Six Waikato dairy farms have been fined $9000 total for failing to keep written employment agreements or time records, and the Council of Trade Unions has called for a wider inquiry.
The Labour Inspectorate investigated 28 farms over the past two months - half of which breached record-keeping requirements by employers.
Fines were issued after the investigation over two months found 21 breaches of employer obligations across 14 farms, with seven improvement notices and three warnings also issued.
The offences ranged from failing to keep written employment agreements and time records to not holding wage, holiday and leave records.
Council of Trade Unions president Richard Wagstaff said farmers cutting corners hurt the reputation of the dairy industry and New Zealand as a whole.
He said he was not surprised by the revelations, and he thought the high ratio of offenders could span the length of the country.
"Half of the farms being in breach reflects poorly on all of us if we just turn a blind eye to this carry-on, so we would like more to be done and we don't think the labour inspectorate has anywhere near the resources or the capability to do it - so we need a wider inquiry."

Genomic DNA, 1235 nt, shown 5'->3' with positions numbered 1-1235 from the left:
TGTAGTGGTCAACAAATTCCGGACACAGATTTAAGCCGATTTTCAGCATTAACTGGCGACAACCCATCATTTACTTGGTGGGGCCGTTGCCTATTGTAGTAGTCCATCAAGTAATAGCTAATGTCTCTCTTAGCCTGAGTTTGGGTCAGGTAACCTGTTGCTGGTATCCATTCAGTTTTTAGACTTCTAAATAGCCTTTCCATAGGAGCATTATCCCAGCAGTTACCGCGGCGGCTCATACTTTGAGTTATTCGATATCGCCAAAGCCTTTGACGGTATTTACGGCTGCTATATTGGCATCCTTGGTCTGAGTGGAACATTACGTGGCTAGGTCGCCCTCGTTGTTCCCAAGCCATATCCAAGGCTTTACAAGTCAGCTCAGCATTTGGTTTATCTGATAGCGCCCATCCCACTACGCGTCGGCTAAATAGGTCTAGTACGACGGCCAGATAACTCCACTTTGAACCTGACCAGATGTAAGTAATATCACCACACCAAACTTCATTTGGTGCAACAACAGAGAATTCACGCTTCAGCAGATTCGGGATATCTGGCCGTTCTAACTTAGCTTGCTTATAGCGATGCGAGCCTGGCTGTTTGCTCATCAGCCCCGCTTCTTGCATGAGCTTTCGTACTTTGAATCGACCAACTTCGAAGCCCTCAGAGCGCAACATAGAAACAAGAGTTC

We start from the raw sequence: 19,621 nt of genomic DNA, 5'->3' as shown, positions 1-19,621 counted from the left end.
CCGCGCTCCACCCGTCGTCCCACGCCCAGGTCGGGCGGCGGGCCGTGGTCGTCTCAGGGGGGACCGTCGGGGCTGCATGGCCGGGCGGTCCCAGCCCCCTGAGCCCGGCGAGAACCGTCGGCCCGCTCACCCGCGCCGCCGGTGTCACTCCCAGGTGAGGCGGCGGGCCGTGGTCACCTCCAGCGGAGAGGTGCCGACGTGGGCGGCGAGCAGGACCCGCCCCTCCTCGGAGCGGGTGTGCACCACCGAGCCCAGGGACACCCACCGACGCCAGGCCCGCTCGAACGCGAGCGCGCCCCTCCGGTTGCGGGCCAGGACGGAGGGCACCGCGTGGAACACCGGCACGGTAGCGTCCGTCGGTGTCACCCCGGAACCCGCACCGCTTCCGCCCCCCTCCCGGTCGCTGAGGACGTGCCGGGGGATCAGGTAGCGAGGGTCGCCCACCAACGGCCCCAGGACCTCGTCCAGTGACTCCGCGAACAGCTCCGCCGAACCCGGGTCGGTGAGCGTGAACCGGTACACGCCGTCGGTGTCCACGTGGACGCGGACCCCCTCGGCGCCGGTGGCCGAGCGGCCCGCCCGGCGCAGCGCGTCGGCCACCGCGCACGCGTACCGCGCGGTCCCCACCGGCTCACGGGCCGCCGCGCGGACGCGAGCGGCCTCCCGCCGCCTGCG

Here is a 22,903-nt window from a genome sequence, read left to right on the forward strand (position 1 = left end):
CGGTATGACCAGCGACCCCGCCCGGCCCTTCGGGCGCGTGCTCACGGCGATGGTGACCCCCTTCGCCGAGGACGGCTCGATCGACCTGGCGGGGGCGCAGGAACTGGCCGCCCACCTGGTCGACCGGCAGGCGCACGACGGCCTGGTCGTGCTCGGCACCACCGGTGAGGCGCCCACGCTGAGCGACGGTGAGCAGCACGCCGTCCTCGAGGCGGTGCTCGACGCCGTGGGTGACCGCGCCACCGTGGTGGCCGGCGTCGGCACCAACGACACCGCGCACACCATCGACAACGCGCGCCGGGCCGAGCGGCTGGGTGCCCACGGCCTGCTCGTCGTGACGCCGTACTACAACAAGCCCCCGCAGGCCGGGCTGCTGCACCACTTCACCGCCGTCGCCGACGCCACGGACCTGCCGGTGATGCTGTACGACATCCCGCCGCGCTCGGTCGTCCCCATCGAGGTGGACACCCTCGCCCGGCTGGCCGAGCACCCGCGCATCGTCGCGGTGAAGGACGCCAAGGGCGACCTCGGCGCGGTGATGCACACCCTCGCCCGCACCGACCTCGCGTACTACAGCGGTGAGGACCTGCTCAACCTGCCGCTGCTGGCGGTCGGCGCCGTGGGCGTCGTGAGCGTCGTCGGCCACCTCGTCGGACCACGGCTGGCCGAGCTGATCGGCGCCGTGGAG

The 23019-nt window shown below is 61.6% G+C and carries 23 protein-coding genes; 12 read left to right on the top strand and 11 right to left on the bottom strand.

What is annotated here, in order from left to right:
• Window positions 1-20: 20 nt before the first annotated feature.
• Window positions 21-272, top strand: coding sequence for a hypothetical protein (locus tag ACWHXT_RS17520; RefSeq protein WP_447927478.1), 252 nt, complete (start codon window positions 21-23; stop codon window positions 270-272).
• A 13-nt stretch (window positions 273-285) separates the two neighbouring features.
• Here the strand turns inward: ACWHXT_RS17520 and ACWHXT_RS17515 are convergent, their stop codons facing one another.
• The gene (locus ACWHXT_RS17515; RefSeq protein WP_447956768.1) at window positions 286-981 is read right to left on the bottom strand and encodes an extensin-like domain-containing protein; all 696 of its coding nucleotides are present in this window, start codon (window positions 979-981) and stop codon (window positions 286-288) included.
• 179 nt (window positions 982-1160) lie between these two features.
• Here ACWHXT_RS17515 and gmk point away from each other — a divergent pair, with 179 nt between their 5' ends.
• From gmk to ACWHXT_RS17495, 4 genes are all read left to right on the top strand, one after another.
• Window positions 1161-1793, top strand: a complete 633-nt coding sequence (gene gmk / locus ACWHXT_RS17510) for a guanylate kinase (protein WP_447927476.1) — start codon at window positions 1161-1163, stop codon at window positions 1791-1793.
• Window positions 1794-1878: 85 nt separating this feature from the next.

Labour Inspectorate regional manager Natalie Gardiner said the farmers knew what the regulations were, they had just chosen to ignore them.
"The majority of them were well aware of what they were required to do, they just simply hadn't got round to putting them in place.
"And we really want to make the farmers understand that they're actually protecting themselves and their employees. Not having these things in place they're making it really difficult for themselves."
Farming bodies were quick to condemn the failures, with Federated Farmers dairy chairperson Andrew Hoggard saying there was no excuse for not keeping records.
"It's been a rule for 25 years now, so if people aren't going to pay attention to the messages - if they're not going to take the carrot, then all that's left is the stick."
He said he did not think the issue was widespread but had a word of advice for farmers.
"I would advise people to just seek out what they can use, and start using it - because it's not that hard and it's a damn sight cheaper to get these contracts and use timesheeting software than it is to pay some of these fines."
An MBIE spokesperson said it provided online resources with tailored contracts and templates for farmers, while Federated Farmers had industry-specific employment agreements.